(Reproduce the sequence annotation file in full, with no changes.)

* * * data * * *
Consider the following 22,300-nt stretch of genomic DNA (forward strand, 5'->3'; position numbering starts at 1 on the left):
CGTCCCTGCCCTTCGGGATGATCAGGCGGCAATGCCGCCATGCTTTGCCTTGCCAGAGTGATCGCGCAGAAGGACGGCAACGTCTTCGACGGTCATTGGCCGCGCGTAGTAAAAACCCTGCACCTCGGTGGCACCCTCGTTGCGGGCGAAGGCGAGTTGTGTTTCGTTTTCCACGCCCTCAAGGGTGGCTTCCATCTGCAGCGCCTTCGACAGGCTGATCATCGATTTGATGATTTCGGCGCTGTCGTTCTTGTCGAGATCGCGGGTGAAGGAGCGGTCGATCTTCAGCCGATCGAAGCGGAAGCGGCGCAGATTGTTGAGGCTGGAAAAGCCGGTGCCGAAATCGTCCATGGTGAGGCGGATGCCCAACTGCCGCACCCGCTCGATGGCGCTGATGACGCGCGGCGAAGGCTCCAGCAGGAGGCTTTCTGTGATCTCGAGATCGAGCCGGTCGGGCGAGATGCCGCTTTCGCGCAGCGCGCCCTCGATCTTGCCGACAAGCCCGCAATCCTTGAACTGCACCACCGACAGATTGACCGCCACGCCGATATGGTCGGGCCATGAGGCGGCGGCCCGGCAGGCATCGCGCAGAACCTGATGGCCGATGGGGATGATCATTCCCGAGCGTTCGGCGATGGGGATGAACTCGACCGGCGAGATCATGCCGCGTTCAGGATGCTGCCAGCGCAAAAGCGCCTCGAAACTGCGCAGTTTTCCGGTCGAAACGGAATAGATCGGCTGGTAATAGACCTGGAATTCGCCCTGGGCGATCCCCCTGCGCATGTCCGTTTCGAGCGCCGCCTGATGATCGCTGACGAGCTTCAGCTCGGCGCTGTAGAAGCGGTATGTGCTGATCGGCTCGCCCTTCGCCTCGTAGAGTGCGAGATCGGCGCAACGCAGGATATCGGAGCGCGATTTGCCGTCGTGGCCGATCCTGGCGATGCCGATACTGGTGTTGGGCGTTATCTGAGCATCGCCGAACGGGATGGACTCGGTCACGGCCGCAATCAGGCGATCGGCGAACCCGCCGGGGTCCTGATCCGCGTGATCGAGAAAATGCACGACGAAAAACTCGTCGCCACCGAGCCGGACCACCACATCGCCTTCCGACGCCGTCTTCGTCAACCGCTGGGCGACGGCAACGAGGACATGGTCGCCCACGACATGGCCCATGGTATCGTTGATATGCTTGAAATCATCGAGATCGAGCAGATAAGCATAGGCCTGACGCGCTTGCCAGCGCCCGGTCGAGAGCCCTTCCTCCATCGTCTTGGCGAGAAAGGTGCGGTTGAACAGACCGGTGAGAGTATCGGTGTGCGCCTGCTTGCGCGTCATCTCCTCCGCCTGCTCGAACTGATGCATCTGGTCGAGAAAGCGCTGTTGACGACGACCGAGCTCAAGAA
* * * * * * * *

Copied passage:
Consider the following 22,300-nt stretch of genomic DNA (forward strand, 5'->3'; position numbering starts at 1 on the left):
CGTCCCTGCCCTTCGGGATGATCAGGCGGCAATGCCGCCATGCTTTGCCTTGCCAGAGTGATCGCGCAGAAGGACGGCAACGTCTTCGACGGTCATTGGCCGCGCGTAGTAAAAACCCTGCACCTCGGTGGCACCCTCGTTGCGGGCGAAGGCGAGTTGTGTTTCGTTTTCCACGCCCTCAAGGGTGGCTTCCATCTGCAGCGCCTTCGACAGGCTGATCATCGATTTGATGATTTCGGCGCTGTCGTTCTTGTCGAGATCGCGGGTGAAGGAGCGGTCGATCTTCAGCCGATCGAAGCGGAAGCGGCGCAGATTGTTGAGGCTGGAAAAGCCGGTGCCGAAATCGTCCATGGTGAGGCGGATGCCCAACTGCCGCACCCGCTCGATGGCGCTGATGACGCGCGGCGAAGGCTCCAGCAGGAGGCTTTCTGTGATCTCGAGATCGAGCCGGTCGGGCGAGATGCCGCTTTCGCGCAGCGCGCCCTCGATCTTGCCGACAAGCCCGCAATCCTTGAACTGCACCACCGACAGATTGACCGCCACGCCGATATGGTCGGGCCATGAGGCGGCGGCCCGGCAGGCATCGCGCAGAACCTGATGGCCGATGGGGATGATCATTCCCGAGCGTTCGGCGATGGGGATGAACTCGACCGGCGAGATCATGCCGCGTTCAGGATGCTGCCAGCGCAAAAGCGCCTCGAAACTGCGCAGTTTTCCGGTCGAAACGGAATAGATCGGCTGGTAATAGACCTGGAATTCGCCCTGGGCGATCCCCCTGCGCATGTCCGTTTCGAGCGCCGCCTGATGATCGCTGACGAGCTTCAGCTCGGCGCTGTAGAAGCGGTATGTGCTGATCGGCTCGCCCTTCGCCTCGTAGAGTGCGAGATCGGCGCAACGCAGGATATCGGAGCGCGATTTGCCGTCGTGGCCGATCCTGGCGATGCCGATACTGGTGTTGGGCGTTATCTGAGCATCGCCGAACGGGATGGACTCGGTCACGGCCGCAATCAGGCGATCGGCGAACCCGCCGGGGTCCTGATCCGCGTGATCGAGAAAATGCACGACGAAAAACTCGTCGCCACCGAGCCGGACCACCACATCGCCTTCCGACGCCGTCTTCGTCAACCGCTGGGCGACGGCAACGAGGACATGGTCGCCCACGACATGGCCCATGGTATCGTTGATATGCTTGAAATCATCGAGATCGAGCAGATAAGCATAGGCCTGACGCGCTTGCCAGCGCCCGGTCGAGAGCCCTTCCTCCATCGTCTTGGCGAGAAAGGTGCGGTTGAACAGACCGGTGAGAGTATCGGTGTGCGCCTGCTTGCGCGTCATCTCCTCCGCCTGCTCGAACTGATGCATCTGGTCGAGAAAGCGCTGTTGACGACGACCGAGCTCAAGAA